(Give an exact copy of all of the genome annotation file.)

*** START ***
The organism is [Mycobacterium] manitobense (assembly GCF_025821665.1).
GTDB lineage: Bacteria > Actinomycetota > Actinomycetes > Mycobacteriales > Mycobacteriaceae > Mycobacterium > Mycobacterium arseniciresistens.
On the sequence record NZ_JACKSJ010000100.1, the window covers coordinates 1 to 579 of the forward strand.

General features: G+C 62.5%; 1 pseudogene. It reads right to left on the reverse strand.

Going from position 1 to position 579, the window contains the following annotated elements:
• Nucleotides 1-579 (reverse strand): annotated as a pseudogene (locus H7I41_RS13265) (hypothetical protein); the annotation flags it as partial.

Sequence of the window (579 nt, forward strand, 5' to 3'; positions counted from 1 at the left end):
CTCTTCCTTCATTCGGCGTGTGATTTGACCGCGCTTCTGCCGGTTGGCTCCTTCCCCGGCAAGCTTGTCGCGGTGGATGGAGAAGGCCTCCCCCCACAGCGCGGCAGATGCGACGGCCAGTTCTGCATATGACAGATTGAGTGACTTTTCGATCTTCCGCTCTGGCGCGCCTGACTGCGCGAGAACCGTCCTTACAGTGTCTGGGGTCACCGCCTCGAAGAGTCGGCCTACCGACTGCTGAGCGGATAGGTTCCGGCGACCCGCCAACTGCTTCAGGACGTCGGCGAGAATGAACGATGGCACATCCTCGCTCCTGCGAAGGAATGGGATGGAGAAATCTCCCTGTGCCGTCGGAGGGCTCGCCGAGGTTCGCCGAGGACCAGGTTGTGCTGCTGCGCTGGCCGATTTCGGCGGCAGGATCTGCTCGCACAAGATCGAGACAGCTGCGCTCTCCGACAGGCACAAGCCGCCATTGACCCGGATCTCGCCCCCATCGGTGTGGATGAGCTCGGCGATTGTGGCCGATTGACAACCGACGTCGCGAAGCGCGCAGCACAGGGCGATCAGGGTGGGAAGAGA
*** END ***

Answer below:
The organism is [Mycobacterium] manitobense (assembly GCF_025821665.1).
GTDB lineage: Bacteria > Actinomycetota > Actinomycetes > Mycobacteriales > Mycobacteriaceae > Mycobacterium > Mycobacterium arseniciresistens.
On the sequence record NZ_JACKSJ010000100.1, the window covers coordinates 1 to 579 of the forward strand.

General features: G+C 62.5%; 1 pseudogene. It reads right to left on the reverse strand.

Going from position 1 to position 579, the window contains the following annotated elements:
• Nucleotides 1-579 (reverse strand): annotated as a pseudogene (locus H7I41_RS13265) (hypothetical protein); the annotation flags it as partial.

Sequence of the window (579 nt, forward strand, 5' to 3'; positions counted from 1 at the left end):
CTCTTCCTTCATTCGGCGTGTGATTTGACCGCGCTTCTGCCGGTTGGCTCCTTCCCCGGCAAGCTTGTCGCGGTGGATGGAGAAGGCCTCCCCCCACAGCGCGGCAGATGCGACGGCCAGTTCTGCATATGACAGATTGAGTGACTTTTCGATCTTCCGCTCTGGCGCGCCTGACTGCGCGAGAACCGTCCTTACAGTGTCTGGGGTCACCGCCTCGAAGAGTCGGCCTACCGACTGCTGAGCGGATAGGTTCCGGCGACCCGCCAACTGCTTCAGGACGTCGGCGAGAATGAACGATGGCACATCCTCGCTCCTGCGAAGGAATGGGATGGAGAAATCTCCCTGTGCCGTCGGAGGGCTCGCCGAGGTTCGCCGAGGACCAGGTTGTGCTGCTGCGCTGGCCGATTTCGGCGGCAGGATCTGCTCGCACAAGATCGAGACAGCTGCGCTCTCCGACAGGCACAAGCCGCCATTGACCCGGATCTCGCCCCCATCGGTGTGGATGAGCTCGGCGATTGTGGCCGATTGACAACCGACGTCGCGAAGCGCGCAGCACAGGGCGATCAGGGTGGGAAGAGA